16,500 CALGARIANS VOICE OPINIONS ON NEW CENTRAL LIBRARY
February 07, 2013 09:35 AM Category: Recreation & Leisure
Approximately 16,500 Calgarians voiced their opinions online and in person at over 150 events and public forum opportunities regarding the new Central Library and the future of Calgary’s library system over a six-month period.
“Engaging Calgarians on the new Central Library is one of the most exciting projects I’ve experienced,” notes City of Calgary Alderman and Calgary Public Library Board member Druh Farrell. “People speak passionately about what they want and need in this new facility. The new Central Library will be a reflection of this collective vision.”
Citizens did not hold back when asked what makes a great 21st century library.
“Calgarians responded with enthusiasm, passion and inspiration,” says Janet Hutchinson, Calgary Public Library Board Chair. “They clearly see their libraries as essential to helping create complete communities and feel strongly that they are a symbol of inclusiveness, hope and growth.
“On behalf of the Calgary Public Library, I’d like to extend our sincerest thanks and gratitude to every citizen that participated in the process and provided us with such carefully considered, thoughtful input.”
Calgarians’ priorities for their library
The first phase of public engagement, dubbed “Think Big!,” asked Calgarians to identify their top priorities for the new Central Library as well as for the Calgary Public Library system, by responding to an Issues and Priorities Survey. The survey was available online, at all CPL branches and on iPads deployed by project ambassadors at events across the city.
A staggering 12,733 survey responses were collected from June to August 2012. Additionally, 2,294 children and youth participated in age-appropriate activities based on questions from the survey.
Using the priority rankings from the survey and detailed comments provided by survey respondents, four themes clearly emerged:
These four themes were further explored in the second phase of engagement.
Digging Deeper! into what citizens want
The second phase of public engagement (Dig Deep!) took place from September to November 2012. Over 50 face-to-face opportunities were provided for Calgarians to talk in more detail about how they saw these themes playing out in their future libraries.
1,467 individual inputs were received during this phase which saw groups brought together such as families, children, youth and library staff at fun and interactive events. Stakeholder sessions and citizen focus groups to gain insight into the needs of specific groups were also held in the second phase of engagement.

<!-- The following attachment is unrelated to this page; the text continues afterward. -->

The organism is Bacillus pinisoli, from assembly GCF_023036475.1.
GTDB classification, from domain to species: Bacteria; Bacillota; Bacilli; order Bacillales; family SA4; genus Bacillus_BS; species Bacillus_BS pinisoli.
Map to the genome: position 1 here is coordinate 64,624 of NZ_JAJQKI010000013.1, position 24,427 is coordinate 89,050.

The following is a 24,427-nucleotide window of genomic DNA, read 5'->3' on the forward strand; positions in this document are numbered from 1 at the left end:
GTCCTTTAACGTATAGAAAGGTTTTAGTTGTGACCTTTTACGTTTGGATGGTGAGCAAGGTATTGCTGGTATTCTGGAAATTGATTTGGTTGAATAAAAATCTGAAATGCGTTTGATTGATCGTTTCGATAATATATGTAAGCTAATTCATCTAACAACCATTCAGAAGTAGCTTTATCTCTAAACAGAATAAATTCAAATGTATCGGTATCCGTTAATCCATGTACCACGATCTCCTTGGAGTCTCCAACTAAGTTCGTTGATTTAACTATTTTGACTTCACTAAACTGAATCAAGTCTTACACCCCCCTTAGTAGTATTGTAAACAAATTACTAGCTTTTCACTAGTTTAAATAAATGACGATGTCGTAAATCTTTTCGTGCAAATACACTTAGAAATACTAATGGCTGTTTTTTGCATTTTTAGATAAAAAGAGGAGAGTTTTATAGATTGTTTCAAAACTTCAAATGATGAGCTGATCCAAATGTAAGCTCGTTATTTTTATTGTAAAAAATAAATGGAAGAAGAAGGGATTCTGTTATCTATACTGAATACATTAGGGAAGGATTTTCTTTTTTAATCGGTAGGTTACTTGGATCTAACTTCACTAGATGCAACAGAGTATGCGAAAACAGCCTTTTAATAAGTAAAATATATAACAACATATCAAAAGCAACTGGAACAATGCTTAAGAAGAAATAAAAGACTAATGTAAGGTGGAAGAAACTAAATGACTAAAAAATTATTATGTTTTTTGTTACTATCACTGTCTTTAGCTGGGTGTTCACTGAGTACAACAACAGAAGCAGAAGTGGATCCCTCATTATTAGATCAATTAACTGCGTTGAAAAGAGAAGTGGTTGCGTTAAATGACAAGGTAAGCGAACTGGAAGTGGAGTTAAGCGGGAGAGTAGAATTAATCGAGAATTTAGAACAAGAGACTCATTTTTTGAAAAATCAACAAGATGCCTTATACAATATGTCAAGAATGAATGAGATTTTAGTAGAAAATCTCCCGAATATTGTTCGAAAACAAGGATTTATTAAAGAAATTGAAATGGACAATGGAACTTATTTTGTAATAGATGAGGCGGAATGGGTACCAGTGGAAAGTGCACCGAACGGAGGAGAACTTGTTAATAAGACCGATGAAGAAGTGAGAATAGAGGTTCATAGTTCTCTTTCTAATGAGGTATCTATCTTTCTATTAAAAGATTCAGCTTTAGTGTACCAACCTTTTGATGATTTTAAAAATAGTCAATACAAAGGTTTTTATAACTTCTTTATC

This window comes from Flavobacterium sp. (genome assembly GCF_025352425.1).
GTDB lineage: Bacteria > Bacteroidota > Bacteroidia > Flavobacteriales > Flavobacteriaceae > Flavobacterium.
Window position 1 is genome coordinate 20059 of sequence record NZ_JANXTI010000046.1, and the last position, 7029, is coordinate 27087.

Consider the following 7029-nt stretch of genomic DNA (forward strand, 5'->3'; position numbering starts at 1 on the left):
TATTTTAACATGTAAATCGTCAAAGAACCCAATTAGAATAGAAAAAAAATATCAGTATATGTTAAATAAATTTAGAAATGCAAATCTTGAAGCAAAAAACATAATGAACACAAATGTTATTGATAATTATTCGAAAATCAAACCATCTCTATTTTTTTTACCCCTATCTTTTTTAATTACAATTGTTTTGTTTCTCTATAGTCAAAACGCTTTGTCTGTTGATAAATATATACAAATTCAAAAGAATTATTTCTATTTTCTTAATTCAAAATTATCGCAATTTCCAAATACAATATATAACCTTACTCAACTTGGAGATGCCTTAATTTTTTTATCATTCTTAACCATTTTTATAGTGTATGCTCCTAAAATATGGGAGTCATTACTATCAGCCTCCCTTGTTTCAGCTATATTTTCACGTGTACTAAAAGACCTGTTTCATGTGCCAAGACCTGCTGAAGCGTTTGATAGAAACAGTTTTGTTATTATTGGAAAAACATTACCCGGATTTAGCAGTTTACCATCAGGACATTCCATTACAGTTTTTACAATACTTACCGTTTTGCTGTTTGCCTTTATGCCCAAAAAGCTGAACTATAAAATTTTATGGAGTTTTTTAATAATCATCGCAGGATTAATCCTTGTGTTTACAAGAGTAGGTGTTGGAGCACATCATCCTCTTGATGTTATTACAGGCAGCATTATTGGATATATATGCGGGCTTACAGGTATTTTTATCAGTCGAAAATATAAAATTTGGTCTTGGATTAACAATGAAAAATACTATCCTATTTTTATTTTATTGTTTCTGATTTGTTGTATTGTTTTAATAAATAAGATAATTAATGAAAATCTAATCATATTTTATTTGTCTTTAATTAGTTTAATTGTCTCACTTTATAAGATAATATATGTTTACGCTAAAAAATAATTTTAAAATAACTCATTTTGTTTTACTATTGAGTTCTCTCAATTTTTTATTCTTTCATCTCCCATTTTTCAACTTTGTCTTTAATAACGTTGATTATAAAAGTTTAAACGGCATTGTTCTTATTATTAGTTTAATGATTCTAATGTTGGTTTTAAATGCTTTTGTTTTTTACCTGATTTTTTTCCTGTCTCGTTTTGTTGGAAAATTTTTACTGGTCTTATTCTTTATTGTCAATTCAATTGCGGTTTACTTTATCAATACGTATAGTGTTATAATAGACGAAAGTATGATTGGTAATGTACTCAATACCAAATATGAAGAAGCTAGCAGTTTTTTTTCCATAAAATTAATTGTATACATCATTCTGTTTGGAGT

“Regardless of the group engaged or the method of engagement, the consistency and frequency of ideas that surfaced shows Calgarians have a vision for their city and the role the new Central Library plays in that vision,” says Hutchinson.
Guiding themes in developing the new Central Library
Calgarians as a whole outlined key themes to guide the development of the new Central Library:
“Calgarians told us the new Central Library needs to be a symbol for the community,” adds Farrell. “They want a welcoming and inclusive place that is attractive, provides relevant, up-to-date programs, and offers flexible, functional meeting spaces.”
During the past 18 months, the Calgary Public Library, Calgary Municipal Land Corporation and The City of Calgary have been working hard to advance planning for the new Central Library.
While public engagement was occurring, parallel tracks of work underway included: a Calgary Public Library operational review; assessment of Block 127 to determine impact on the East Village overall; analysis of initial cost estimates; an examination of the physical site to determine development options; and development of a Master Program.
“The Master Program directly responds to citizen feedback from the public engagement process,” explains Hutchinson. “It describes, at a macro level, elements of space, systems and character required for the new Central Library in the context of the broader Calgary Public Library system.”
The Master Program is integral to the next phase of work – architectural design – as it outlines the space requirements for everything that needs to be included in the library, including different types of collections, work areas for staff and public spaces.
“It is clear from the feedback that Calgarians are deeply interested in this important project,” says Farrell. “They are excited and eager to provide input on the building design, and so we are planning future consultation to keep the momentum going.”
Work is now underway to converge the various streams of work undertaken this past year for a report to Council at the end of February.
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